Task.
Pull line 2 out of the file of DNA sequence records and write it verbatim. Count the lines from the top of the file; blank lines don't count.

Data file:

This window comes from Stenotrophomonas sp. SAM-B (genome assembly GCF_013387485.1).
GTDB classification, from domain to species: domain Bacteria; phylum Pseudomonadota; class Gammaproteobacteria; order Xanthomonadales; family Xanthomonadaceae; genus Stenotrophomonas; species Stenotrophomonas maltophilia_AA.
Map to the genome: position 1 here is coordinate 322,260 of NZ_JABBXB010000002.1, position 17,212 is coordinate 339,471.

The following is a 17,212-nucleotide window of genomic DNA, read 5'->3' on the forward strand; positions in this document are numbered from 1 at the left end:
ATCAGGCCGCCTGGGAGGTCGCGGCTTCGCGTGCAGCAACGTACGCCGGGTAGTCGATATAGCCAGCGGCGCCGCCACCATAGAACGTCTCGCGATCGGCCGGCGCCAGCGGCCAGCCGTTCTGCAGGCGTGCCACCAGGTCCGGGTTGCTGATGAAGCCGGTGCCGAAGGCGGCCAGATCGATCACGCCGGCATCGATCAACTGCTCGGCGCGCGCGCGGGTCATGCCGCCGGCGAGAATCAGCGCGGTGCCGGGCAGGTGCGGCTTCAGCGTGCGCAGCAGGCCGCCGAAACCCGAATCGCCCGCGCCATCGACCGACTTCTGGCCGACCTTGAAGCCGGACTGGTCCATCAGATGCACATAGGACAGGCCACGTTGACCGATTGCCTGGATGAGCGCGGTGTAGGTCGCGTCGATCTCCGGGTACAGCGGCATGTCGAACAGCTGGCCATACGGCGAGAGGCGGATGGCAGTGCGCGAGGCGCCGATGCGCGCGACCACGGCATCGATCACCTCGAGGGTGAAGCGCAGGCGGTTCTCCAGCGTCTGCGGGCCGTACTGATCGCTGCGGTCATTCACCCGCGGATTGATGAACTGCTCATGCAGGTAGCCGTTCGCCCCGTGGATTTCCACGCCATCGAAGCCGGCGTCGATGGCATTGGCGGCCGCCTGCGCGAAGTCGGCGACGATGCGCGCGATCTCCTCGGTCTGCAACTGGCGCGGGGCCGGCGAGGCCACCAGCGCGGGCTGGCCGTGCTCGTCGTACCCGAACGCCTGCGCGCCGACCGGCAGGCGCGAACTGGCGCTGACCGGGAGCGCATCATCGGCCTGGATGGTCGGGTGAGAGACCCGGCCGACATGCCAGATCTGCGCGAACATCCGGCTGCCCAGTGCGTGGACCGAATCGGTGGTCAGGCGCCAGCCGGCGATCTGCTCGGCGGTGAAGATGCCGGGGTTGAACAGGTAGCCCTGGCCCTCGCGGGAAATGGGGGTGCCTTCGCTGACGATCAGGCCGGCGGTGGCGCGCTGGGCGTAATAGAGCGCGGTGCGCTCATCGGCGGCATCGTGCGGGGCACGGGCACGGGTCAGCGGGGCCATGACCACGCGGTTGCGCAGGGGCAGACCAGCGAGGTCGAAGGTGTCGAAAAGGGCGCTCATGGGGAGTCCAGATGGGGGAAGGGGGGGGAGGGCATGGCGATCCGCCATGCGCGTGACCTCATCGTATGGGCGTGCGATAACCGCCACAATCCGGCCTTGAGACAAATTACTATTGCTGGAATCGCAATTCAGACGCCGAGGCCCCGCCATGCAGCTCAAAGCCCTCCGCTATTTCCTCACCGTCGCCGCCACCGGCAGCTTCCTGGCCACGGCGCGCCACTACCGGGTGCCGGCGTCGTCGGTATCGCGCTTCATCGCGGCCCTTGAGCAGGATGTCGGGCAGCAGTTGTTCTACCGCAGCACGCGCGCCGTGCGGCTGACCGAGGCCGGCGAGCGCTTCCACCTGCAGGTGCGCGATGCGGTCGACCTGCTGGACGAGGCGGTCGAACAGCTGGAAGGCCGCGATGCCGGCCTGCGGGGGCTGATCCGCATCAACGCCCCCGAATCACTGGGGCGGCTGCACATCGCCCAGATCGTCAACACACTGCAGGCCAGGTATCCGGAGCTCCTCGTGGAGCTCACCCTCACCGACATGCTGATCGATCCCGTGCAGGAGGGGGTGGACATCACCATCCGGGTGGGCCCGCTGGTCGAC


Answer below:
GTDB classification, from domain to species: domain Bacteria; phylum Pseudomonadota; class Gammaproteobacteria; order Xanthomonadales; family Xanthomonadaceae; genus Stenotrophomonas; species Stenotrophomonas maltophilia_AA.